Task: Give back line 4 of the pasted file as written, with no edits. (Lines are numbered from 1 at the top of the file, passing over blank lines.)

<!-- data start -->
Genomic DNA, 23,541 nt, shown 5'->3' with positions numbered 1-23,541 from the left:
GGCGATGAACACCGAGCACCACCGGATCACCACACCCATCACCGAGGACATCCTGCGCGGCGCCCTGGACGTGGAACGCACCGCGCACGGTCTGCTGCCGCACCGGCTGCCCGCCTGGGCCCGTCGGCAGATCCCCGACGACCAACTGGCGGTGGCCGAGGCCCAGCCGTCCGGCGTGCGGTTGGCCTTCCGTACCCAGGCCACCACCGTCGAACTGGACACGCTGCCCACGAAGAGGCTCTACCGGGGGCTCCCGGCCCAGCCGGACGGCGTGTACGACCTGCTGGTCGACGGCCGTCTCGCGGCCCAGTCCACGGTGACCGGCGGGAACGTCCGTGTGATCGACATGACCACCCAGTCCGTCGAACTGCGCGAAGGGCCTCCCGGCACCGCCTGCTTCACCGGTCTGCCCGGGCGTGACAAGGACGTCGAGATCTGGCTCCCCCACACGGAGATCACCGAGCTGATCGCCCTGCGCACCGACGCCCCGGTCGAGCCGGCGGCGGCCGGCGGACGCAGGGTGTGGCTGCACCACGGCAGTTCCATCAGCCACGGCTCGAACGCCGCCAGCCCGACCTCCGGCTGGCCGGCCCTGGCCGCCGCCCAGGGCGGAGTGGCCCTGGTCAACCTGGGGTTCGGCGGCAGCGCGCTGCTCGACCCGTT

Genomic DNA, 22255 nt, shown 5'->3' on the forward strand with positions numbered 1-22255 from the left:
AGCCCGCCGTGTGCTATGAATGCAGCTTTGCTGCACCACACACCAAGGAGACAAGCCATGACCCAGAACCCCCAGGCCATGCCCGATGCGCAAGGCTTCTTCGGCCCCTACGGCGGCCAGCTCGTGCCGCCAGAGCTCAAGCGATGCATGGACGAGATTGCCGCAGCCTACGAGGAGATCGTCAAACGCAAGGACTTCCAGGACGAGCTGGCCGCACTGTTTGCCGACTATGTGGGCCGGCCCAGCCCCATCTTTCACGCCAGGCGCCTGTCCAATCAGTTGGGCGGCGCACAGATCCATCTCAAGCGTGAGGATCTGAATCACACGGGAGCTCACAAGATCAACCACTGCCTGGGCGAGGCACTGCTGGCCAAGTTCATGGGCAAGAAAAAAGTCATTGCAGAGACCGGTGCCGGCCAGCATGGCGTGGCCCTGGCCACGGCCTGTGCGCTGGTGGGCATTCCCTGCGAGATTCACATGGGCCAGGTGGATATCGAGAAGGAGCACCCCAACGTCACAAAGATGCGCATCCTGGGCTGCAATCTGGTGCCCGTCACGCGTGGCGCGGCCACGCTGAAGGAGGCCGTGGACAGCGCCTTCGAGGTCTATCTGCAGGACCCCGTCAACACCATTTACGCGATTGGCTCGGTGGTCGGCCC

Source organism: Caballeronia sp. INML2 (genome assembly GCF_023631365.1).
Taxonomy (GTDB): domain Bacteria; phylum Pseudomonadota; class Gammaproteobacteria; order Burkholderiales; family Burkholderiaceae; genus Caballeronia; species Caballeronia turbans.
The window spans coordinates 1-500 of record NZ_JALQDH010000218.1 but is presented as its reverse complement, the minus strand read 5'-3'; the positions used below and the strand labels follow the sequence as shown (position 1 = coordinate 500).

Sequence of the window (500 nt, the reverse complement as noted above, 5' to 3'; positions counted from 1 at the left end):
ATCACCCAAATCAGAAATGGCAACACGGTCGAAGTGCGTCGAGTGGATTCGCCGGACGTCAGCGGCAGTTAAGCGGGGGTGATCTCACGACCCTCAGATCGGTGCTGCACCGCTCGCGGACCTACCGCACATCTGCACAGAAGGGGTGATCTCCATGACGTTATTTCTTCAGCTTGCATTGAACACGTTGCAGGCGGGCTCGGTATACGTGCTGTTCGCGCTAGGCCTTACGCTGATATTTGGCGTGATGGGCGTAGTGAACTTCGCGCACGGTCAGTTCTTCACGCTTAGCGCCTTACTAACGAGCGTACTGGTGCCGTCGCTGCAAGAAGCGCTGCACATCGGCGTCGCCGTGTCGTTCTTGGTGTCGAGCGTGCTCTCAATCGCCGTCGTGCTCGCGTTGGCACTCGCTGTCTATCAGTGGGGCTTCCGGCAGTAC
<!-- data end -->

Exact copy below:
AGCCCGCCGTGTGCTATGAATGCAGCTTTGCTGCACCACACACCAAGGAGACAAGCCATGACCCAGAACCCCCAGGCCATGCCCGATGCGCAAGGCTTCTTCGGCCCCTACGGCGGCCAGCTCGTGCCGCCAGAGCTCAAGCGATGCATGGACGAGATTGCCGCAGCCTACGAGGAGATCGTCAAACGCAAGGACTTCCAGGACGAGCTGGCCGCACTGTTTGCCGACTATGTGGGCCGGCCCAGCCCCATCTTTCACGCCAGGCGCCTGTCCAATCAGTTGGGCGGCGCACAGATCCATCTCAAGCGTGAGGATCTGAATCACACGGGAGCTCACAAGATCAACCACTGCCTGGGCGAGGCACTGCTGGCCAAGTTCATGGGCAAGAAAAAAGTCATTGCAGAGACCGGTGCCGGCCAGCATGGCGTGGCCCTGGCCACGGCCTGTGCGCTGGTGGGCATTCCCTGCGAGATTCACATGGGCCAGGTGGATATCGAGAAGGAGCACCCCAACGTCACAAAGATGCGCATCCTGGGCTGCAATCTGGTGCCCGTCACGCGTGGCGCGGCCACGCTGAAGGAGGCCGTGGACAGCGCCTTCGAGGTCTATCTGCAGGACCCCGTCAACACCATTTACGCGATTGGCTCGGTGGTCGGCCC